Texts: Isaiah 43:1-7, Psalm 29, Acts 8:14-17, Luke 3:15-17, 21-22
Today, the Anglican church celebrates a feast called “the Baptism of the Lord,” in the Orthodox world also known as “theophany” (meaning God’s self revelation). In the Eastern church calendar, Theophany completes the 12 days of Christmastide, in the same way as Epiphany (the visit of the Magi) does in the West. The Anglican church embraces it all, adding Theophany on the first Sunday after Epiphany, which is understandable, given that historically, Christmas, Epiphany, and Theophany began as one celebration, and only later diverged. After all, each describes a facet of the shared, universal truth of God’s self-revelation to the world. Nonetheless, today, let’s keep it “simple” and focus on the Baptism of the Lord.
As modern day Christians, we tend to think that a baptism is a quintessential Christian rite. But, long before Christianity, it was a custom already established in Judaism, which never understood it to remove sin, but rather to purify one sufficiently to approach the door of the Temple, where a sin offering would ultimately be performed. It is in the spirit of this ritual purification that an eccentric man called John, a relative of Jesus, suddenly emerged from the desert where he’d dwelt for decades and began immersing people in the river Jordan. Disconcerting yet irresistibly charismatic, he somehow had such an appeal to the good faithful Jewish people, that many decided to affirm their faith by doing so. Yet, John was adamant to assert that there will be more after this; that “one will come after me to baptise you by the ultimate means – by the Holy Spirit”. I’m not sure that he expected this, but then the One of whom he had spoken suddenly showed up, and chose to join the people in the river. Why was this symbolic action important enough that every gospel aside from John records this story? As it is the case with most matters of our faith, there is probably more than one answer to this question.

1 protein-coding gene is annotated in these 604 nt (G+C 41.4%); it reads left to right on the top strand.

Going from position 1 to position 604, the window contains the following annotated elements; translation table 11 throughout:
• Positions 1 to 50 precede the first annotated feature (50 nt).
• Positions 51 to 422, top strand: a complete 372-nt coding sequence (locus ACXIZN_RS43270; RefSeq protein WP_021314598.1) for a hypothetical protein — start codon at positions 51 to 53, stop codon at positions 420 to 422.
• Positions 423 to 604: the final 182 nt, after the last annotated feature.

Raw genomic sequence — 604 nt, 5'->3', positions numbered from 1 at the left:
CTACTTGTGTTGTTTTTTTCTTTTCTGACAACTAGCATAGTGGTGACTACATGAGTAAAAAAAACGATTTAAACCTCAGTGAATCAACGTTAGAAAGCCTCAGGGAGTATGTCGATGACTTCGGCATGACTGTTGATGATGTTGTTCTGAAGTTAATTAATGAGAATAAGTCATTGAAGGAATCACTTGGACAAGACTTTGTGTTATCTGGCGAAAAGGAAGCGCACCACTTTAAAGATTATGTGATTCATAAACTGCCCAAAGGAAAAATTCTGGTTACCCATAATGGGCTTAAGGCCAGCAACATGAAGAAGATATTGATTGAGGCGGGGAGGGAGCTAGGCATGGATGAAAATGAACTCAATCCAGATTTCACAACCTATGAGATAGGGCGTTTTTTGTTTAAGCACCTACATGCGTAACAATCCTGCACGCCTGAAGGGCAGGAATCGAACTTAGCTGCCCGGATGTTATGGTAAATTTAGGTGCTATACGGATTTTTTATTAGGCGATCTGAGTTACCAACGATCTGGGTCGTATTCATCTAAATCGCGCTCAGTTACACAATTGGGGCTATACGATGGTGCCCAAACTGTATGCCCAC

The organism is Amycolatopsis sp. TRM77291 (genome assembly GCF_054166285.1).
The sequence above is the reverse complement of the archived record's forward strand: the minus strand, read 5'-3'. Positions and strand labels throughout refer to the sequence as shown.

For example, might it echo our OT reading, in which we hear Isaiah say on behalf of God to his nation: “When you pass through the waters, I will be with you”? If Christmas points us to the mystery of the birth of God in the body of every human, then the Baptism of the Lord reminds us of a similar truth – that God chooses to plunge right into the sometimes-muddy waters of the human condition, cleansing and renewing our minds and hearts through his eternal presence. As such, secretly, Christ sanctified the body of his mother, the first human to be sanctified, and then publicly, he opened the way for us to be made holy and reject evil. So, the purification of the whole universe began with the sanctification of water – the element on which all life depends, of which our bodies make up 60% of our tissues and 90% of the blood, and in which our babies float for 9 months before birth. It was blessed for the first time when “God spoke over the water” (Ps 29), but remained a gateway to freedom all through the human history; such as when through the parted Red Sea, God led his people out of Egypt, and through the parted Jordan, they walked into the Promised Land – apparently, in the exact same spot where Christ was baptised!